origin in the definition of
call-identifying information. Such flexibility applied to the Internet could produce endless demands.
In some ways, the debate today is reminiscent of the encryption debate of 10 years ago. Law enforcement agencies felt threatened by encryption. They thought it meant terrorists and drug dealers could communicate in perfect confidentiality. The government argued that encryption had to be
dumbed down or built with backdoors for easy government access. After a long debate, Congress and the Administration decided that the technology should not be controlled. Law enforcement and intelligence agencies adjusted. Beginning with the 2000 Wiretap Report, the government has been required to report on whether encryption was preventing law enforcement officials from obtaining the plain text of communications intercepted pursuant to the court orders. So far, the government has not reported a single wiretap frustrated by encryption. In 2003, no federal agencies conducting wiretaps reported that encryption was encountered. For state and local jurisdictions, encryption was reported to have been encountered in one wiretap in 2003; however, the encryption was not reported to have prevented law enforcement officials from obtaining the plain text of communications intercepted.
Even as applied to the relatively centralized PSTN, CALEA has not worked well. The FBI and DOJ admitted as much in their petition to the FCC. Indeed, their petition was almost schizophrenic: the first half argued that the Internet should be brought within the regulatory scheme of CALEA while the second half laid out a litany of delays, confusion and controversy under CALEA as applied to the PSTN. The DOJ and FBI stated that the CALEA implementation process
is not working. Petition, at 38. They cited
problems and delays, id. at 53; a
seemingly endless cycle of extensions that have consistently plagued the CALEA compliance process, id. at 55; and more
problems and delays, id.
This record of disfunctionality is confirmed by a report by the Office of the Inspector General (OIG) of the U.S. Department of Justice, issued on April 7, 2004. The OIG's biannual audit, mandated by CALEA, evaluates the progress of CALEA compliance, and finds broad problems. The report notes that costs of CALEA for the PSTN have been much higher than Congress anticipated.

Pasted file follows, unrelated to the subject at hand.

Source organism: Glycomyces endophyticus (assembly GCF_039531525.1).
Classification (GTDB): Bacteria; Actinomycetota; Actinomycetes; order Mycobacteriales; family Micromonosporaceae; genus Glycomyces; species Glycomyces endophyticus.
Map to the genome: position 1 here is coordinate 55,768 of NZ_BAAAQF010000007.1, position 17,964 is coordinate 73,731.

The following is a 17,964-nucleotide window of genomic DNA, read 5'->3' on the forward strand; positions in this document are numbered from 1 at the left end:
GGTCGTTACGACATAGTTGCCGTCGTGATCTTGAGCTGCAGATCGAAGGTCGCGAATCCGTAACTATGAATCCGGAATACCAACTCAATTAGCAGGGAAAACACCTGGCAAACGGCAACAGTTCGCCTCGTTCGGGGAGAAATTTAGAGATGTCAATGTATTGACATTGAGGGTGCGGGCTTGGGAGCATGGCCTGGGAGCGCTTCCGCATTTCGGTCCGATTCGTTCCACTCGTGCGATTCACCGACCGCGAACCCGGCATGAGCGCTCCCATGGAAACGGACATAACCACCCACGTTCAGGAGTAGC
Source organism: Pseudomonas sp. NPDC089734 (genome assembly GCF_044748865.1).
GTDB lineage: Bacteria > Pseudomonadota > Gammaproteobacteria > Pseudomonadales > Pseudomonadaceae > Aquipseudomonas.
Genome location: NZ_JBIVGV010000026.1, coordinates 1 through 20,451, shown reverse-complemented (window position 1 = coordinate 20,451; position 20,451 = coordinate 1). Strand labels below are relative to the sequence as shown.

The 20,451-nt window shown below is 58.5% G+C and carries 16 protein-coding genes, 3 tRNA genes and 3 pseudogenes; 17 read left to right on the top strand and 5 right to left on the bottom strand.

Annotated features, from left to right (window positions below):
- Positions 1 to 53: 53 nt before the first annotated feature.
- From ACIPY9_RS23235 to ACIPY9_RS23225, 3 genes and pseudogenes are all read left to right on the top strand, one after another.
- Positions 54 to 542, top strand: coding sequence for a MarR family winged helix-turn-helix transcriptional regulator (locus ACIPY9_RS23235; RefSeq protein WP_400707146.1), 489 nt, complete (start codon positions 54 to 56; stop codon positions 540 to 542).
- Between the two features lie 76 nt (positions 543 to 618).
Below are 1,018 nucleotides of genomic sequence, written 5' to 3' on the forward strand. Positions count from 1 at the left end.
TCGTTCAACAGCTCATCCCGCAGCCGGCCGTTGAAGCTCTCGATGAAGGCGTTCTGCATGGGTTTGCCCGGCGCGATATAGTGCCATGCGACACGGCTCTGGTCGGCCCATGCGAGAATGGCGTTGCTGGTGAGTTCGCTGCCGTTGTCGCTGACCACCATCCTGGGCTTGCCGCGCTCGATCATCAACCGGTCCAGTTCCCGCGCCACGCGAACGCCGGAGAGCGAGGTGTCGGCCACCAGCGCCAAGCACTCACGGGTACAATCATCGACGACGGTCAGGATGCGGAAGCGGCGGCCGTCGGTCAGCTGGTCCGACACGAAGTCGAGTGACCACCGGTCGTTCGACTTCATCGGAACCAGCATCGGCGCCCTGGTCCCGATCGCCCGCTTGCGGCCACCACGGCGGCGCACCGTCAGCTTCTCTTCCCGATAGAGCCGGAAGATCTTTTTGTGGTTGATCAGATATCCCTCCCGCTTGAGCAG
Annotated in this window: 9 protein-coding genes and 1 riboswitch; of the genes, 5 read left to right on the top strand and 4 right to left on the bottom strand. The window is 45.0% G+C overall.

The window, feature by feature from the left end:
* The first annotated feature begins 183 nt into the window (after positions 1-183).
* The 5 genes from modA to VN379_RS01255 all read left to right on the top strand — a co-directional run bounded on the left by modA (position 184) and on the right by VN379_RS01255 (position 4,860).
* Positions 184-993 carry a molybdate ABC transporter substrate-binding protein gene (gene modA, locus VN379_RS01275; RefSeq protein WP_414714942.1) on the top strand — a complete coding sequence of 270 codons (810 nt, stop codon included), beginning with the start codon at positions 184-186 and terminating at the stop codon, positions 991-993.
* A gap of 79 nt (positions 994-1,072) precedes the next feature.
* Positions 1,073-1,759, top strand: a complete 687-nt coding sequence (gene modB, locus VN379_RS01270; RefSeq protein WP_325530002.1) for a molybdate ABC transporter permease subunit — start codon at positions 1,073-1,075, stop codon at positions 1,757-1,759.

Most troubling, according to FBI estimates, CALEA compliant software has been activated on only 10 to 20 percent of wireline equipment. The report also shows that the FBI's insistence on it
punchlist has caused enormous problems within the CALEA standards setting efforts of industry. Most remarkably, the report finds that the FBI
was unable to demonstrate the extent to which lawful surveillance has been adversely impacted by the lack of CALEA implementation.
Simply put, CALEA has proven to be a flawed statute. As to why, there is probably enough blame to go around. One key factor is that, contrary to Congress' intent, the FBI exercised de facto power to impose specific design mandates on the PSTN, and it used this power to impose on industry surveillance features that not only went beyond the capabilities of the traditional telephone system but that could have been procured by law enforcement itself for less expense. For example, the FCC imposed at least $120 million in costs on industry to obtain one feature known as
dialed digit extraction, which requires local exchange carriers, after call set-up, to reach into the content of the communications and extract additional dialed numbers, such as the numbers called on a long distance calling card. The FBI could have obtained the information it wanted by going to the providers of long distance services, but it wanted to obtain the information more conveniently through the local phone system. Indeed, the FBI could have purchased the extraction devices itself and attached them as necessary, a solution that the FBI itself estimated would cost no more than $20 million a year, but instead the FBI insisted that all carriers install them on all switches.